I can’t count the number of times I’ve witnessed arguments in band situations about whether the band should perform original music or covers. I’ve also seen online arguments between original devotees and cover bands, which have essentially degenerated into accusations of selling out as if the concept of walking away from a gig with payment in hand is a bad thing. With bands it seems to all too often boil down to either/or, rather than a happy combination of the two, and it’s often not even a question of whether the band members can write material. Instead, it becomes a battle of concepts and whether or not members want to get paid to play, because somewhere along the line bands that play originals don’t expect to get paying gigs unless they “make it” in the grand scheme. Personally I’m the kind of guy who wants to get the cake and eat it too, so the entire back and forth makes no sense to me. Plus, having come from a conservatory background with intensive training in classical music the whole concept of an evil associated with playing “covers” is kind of preposterous. It’s repertoire, the bread and butter of making a living. Additionally, there is a long history of guitarists producing new works while simultaneously performing other folks’ pieces as well.
Let’s face it, not everyone can, or is willing to put in the time to create their own pieces of music. This does not mean that they can’t be stellar performers of other people’s creations, nor does it mean that they are not creative. It takes an immense amount of skill and creativity to translate someone else’s ideas into a living piece of music. Whether it is reproducing an existing piece note for note, or re-arranging a piece to better fit the performer’s personalities, it is a creative act, and it is work. Simply playing all the right notes at the right time doesn’t breathe life into a piece; there’s something more that happens when the performer has come to live with the music and reflect his or her own experience through it and the relationship that has been built with the piece, whether it is Beethoven, Bruce Springsteen, Prince or Charlie Parker.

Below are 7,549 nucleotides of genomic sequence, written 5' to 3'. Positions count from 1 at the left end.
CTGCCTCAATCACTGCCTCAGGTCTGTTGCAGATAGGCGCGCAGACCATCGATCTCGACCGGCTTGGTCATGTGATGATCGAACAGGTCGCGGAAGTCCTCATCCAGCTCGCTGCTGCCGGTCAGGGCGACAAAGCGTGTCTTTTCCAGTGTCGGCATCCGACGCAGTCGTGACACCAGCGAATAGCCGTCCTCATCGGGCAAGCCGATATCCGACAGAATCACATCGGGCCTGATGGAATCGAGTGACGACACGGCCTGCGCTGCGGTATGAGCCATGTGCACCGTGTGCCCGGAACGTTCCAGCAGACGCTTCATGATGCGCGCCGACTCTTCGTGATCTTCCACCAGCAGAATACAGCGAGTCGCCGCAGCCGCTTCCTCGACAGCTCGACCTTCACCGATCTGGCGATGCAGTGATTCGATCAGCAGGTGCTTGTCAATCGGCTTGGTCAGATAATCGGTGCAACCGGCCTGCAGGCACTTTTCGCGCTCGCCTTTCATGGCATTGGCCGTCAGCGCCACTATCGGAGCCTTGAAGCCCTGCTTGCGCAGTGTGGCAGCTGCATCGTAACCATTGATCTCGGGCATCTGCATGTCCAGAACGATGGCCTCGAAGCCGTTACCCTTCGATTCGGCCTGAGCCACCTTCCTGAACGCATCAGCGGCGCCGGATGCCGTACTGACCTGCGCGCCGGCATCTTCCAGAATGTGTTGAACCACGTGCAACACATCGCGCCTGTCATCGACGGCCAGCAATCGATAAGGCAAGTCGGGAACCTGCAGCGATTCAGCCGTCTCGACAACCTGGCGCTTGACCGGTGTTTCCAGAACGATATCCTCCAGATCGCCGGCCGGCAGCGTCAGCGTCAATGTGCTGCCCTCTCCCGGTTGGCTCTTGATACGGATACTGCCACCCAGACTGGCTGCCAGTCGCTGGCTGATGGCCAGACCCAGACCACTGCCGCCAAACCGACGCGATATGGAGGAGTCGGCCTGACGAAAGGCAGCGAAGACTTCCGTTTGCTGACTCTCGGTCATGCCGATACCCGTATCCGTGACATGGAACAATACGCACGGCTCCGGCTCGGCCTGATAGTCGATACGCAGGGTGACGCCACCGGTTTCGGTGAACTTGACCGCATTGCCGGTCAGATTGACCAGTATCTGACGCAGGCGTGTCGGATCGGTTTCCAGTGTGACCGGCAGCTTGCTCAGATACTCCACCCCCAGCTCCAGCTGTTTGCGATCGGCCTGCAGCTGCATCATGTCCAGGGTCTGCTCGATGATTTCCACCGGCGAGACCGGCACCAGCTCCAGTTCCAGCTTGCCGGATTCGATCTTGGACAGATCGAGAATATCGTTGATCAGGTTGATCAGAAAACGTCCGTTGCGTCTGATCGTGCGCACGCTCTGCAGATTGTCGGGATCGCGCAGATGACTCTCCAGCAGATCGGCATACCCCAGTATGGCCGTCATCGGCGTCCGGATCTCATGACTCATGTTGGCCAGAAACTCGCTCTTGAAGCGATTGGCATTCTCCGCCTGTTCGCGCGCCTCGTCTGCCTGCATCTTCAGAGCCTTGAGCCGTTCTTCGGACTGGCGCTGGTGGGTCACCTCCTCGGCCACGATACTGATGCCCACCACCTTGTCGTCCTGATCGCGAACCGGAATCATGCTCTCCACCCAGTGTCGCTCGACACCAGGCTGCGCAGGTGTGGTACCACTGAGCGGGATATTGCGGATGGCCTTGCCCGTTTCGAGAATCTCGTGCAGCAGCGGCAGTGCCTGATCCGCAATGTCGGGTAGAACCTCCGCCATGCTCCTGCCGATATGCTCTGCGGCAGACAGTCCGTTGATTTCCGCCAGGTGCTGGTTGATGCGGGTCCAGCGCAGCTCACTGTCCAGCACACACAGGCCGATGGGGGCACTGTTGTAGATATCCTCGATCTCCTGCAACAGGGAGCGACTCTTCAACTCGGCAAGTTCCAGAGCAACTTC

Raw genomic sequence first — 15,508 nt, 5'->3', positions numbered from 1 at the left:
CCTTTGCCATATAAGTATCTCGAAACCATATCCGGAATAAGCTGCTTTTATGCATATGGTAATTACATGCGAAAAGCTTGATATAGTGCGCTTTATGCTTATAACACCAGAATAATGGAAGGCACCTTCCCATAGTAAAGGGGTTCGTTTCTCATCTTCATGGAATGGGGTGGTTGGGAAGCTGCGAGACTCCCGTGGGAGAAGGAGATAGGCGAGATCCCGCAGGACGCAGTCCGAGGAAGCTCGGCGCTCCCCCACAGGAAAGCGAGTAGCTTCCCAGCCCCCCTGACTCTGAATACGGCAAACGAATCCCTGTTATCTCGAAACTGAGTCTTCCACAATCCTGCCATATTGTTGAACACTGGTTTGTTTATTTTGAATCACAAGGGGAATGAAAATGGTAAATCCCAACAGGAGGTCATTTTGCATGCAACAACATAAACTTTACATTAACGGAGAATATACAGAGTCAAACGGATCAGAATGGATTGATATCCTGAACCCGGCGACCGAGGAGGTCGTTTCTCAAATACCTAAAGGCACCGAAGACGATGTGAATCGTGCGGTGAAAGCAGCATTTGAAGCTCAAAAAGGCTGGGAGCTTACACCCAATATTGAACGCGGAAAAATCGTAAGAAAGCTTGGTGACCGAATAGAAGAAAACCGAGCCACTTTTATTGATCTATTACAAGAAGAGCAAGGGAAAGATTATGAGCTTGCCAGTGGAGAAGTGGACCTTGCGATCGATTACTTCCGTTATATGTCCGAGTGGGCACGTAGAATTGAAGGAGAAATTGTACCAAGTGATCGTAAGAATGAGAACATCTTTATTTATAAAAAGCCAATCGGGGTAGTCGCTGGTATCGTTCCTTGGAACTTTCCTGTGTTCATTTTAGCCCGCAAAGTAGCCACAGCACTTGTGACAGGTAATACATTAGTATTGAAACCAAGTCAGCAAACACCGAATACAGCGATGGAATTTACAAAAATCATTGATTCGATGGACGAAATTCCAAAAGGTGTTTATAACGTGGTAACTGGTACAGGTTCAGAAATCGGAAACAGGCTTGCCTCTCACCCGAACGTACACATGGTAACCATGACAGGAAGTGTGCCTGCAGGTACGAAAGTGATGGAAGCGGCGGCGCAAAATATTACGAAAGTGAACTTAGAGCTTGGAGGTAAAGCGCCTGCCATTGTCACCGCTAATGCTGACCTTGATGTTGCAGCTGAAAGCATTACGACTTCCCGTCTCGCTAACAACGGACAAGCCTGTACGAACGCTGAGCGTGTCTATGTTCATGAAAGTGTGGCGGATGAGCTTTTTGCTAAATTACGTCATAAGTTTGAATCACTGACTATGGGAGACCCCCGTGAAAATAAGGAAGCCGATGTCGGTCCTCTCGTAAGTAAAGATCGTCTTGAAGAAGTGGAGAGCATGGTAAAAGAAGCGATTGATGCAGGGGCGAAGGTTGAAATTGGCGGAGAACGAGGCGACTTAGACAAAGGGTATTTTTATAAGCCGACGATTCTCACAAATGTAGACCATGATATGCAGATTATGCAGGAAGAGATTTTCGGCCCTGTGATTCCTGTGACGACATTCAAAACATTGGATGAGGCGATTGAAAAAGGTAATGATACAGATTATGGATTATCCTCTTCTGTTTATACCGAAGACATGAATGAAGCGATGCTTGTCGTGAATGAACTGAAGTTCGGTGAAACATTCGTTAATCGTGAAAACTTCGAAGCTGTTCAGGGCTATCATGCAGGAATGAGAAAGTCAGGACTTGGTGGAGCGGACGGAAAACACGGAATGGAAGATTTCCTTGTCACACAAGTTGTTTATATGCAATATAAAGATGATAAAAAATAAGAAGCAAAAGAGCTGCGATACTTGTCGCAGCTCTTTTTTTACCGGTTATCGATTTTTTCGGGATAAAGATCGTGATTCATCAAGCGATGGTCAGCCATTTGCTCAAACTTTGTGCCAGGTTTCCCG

And then there’s jazz. Yes, some groups and individuals write their own material, but it is truly amazing how many folks are still recording and performing standards that have been in place for decades. There have even been movements to start incorporating more contemporary pop/rock tunes into a new group of standards in order to break fresh ground while maintaining a common jumping off point. Jazz is particularly interesting from this perspective because it is often based on essentially playing covers, however the end goal is that each time the cover is performed the end result is different due to the improvisational nature of the genre. The individual tune provides an overall structural map, complete with a melodic starting/ending point. There is also healthy respect between those individuals who are writing new pieces and those who are performing standards. Both camps willingly recognize the creativity and skills required by what they are doing. This is also generally the case with much of the Blues that is performed as well.
No, this seems to be something that is relegated to the current pop and rock performers and I’ve seen it everywhere I’ve played; East coast, Southwest and Midwest, mostly among the younger folks who seem to be eager to suffer for their art and decry anyone they deem as not suffering the same way they do. The concept of working out sets of covers that can coexist with the bands’ original material seems to be something from the past, back when you got the gigs and expected to be paid, worked in your own angle on things and gradually worked in your own material until it was what people were coming out to hear, people who weren’t just your friends, current squeezes or coworkers. When you got a gig, you played for the night, at least three 45-50 minute sets and you didn’t wait to gig until you had enough original material. You put together a show, and started moving in your original material as you produced it and mixed it in with other material that made sense stylistically.
We all pay dues, and at the end of the day the real questions are how we performed and who did we touch with our performance. We also all have egos, as well as superiority and inferiority complexes. Over the years I’ve played in fully original bands, cover bands, bands that mixed covers with originals as well as both a classical soloist and ensemble player. The situations that brought the most pleasure inevitably were the ones that mixed things up, which brought the audiences closer to the band. Music requires an audience; for most performers it is not a complete experience without an audience and the more actively attentive and positively interactive the audience is, the better the experience becomes for everyone involved. The whole either/or exclusive approach, particularly when coupled with embattled egos, does no one any good. If anything, it stifles an art that is all about expression.